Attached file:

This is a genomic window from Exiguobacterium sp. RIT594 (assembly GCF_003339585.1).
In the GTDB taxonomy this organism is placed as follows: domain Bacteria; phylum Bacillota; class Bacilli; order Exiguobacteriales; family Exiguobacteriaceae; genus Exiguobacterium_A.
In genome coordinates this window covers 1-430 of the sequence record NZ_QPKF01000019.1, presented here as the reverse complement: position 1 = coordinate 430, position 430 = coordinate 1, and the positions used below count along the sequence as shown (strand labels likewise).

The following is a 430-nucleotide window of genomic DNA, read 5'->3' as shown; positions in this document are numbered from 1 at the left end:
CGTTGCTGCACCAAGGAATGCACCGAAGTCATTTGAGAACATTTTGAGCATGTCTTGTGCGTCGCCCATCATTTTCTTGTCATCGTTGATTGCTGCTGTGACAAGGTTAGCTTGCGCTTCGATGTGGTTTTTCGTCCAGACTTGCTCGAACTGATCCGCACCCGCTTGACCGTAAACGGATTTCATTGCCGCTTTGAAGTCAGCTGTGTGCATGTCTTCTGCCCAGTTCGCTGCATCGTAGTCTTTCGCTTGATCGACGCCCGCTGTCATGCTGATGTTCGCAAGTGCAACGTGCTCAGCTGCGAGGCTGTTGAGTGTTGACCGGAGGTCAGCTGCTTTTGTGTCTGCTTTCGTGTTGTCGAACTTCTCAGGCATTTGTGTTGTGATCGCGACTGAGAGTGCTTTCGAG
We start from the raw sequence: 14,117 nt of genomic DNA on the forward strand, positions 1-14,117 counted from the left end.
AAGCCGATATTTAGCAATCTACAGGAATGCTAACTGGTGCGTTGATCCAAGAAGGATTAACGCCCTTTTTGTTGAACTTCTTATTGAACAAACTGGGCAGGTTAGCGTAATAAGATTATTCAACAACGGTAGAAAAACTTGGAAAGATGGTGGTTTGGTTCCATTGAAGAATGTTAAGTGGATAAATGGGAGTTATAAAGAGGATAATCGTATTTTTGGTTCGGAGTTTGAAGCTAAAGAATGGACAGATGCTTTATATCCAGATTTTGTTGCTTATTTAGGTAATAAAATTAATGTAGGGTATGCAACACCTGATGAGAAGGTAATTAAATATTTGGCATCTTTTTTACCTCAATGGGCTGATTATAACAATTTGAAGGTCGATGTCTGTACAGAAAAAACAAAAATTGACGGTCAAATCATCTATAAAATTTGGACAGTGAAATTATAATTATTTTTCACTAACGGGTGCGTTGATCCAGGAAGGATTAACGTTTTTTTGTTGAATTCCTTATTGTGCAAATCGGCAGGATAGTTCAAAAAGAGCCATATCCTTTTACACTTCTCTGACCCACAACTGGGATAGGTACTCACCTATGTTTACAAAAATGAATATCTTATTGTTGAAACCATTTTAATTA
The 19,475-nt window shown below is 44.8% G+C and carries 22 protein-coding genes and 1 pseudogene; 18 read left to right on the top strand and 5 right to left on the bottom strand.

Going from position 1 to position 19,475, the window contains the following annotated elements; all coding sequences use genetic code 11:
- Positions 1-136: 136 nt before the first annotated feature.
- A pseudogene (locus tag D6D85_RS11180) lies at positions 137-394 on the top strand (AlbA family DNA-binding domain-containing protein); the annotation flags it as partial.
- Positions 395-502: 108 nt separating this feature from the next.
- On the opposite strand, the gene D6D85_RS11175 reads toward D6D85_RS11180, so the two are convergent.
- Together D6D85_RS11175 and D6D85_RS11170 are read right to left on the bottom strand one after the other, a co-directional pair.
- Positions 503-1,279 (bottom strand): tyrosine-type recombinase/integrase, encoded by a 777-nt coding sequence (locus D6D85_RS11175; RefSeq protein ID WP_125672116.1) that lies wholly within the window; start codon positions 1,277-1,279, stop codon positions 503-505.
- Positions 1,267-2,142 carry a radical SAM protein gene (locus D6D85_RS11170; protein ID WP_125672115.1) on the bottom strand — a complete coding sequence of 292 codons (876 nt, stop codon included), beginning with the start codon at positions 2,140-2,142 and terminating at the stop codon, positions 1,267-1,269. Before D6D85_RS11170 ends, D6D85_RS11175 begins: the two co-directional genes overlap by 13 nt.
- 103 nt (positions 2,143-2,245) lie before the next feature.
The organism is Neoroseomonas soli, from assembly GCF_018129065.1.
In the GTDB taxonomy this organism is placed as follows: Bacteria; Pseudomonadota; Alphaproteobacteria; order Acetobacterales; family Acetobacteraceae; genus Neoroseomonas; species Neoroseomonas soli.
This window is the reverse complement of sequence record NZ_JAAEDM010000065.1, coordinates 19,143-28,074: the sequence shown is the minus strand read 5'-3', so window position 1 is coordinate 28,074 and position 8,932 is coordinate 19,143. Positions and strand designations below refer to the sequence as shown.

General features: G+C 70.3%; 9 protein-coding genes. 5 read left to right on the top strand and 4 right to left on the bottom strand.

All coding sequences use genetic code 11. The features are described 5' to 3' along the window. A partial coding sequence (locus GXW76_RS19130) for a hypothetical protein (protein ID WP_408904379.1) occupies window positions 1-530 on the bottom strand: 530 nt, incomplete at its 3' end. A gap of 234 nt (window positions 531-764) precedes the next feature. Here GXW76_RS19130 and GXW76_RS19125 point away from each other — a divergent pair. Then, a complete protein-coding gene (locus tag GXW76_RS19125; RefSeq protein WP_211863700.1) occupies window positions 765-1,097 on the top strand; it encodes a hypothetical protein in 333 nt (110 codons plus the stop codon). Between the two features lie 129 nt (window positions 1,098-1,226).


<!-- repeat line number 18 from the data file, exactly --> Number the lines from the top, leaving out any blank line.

The organism is Neoroseomonas soli, from assembly GCF_018129065.1.